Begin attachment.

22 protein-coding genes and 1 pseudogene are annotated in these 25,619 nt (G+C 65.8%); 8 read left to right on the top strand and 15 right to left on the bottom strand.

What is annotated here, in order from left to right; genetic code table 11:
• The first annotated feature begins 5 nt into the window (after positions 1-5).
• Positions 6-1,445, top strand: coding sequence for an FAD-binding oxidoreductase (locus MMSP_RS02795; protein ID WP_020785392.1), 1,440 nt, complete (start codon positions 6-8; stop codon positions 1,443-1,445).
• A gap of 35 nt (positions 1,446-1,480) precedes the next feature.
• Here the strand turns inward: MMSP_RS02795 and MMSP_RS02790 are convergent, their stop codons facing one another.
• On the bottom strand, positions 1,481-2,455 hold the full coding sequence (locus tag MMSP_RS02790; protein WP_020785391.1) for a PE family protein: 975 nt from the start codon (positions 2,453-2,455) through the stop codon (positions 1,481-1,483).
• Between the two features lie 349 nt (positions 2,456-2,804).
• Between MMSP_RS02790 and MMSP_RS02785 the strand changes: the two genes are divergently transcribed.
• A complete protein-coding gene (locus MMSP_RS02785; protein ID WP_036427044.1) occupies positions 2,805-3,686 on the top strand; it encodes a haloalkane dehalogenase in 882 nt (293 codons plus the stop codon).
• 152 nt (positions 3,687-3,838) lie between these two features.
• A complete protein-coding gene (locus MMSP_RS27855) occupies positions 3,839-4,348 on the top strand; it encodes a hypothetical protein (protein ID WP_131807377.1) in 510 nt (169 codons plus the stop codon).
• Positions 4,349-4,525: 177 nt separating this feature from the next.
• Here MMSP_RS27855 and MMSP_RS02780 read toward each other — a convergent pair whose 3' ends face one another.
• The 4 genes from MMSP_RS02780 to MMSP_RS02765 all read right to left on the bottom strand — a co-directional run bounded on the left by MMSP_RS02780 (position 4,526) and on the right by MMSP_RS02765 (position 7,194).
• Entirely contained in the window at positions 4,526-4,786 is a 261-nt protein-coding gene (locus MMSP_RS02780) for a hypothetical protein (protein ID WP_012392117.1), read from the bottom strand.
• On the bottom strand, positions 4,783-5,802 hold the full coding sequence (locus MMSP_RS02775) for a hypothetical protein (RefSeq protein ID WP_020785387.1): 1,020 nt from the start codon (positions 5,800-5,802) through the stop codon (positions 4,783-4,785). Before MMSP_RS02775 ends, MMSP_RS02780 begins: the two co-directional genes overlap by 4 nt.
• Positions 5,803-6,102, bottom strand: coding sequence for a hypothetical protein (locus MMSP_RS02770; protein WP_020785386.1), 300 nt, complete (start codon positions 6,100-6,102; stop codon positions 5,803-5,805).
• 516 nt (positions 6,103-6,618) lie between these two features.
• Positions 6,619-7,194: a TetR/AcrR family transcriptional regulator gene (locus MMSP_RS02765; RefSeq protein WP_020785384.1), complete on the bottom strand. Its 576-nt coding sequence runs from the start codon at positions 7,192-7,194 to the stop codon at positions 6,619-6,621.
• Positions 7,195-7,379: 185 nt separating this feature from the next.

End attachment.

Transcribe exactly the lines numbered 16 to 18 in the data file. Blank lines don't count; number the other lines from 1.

• Entirely contained in the window at positions 4,526-4,786 is a 261-nt protein-coding gene (locus MMSP_RS02780) for a hypothetical protein (protein ID WP_012392117.1), read from the bottom strand.
• On the bottom strand, positions 4,783-5,802 hold the full coding sequence (locus MMSP_RS02775) for a hypothetical protein (RefSeq protein ID WP_020785387.1): 1,020 nt from the start codon (positions 5,800-5,802) through the stop codon (positions 4,783-4,785). Before MMSP_RS02775 ends, MMSP_RS02780 begins: the two co-directional genes overlap by 4 nt.
• Positions 5,803-6,102, bottom strand: coding sequence for a hypothetical protein (locus MMSP_RS02770; protein WP_020785386.1), 300 nt, complete (start codon positions 6,100-6,102; stop codon positions 5,803-5,805).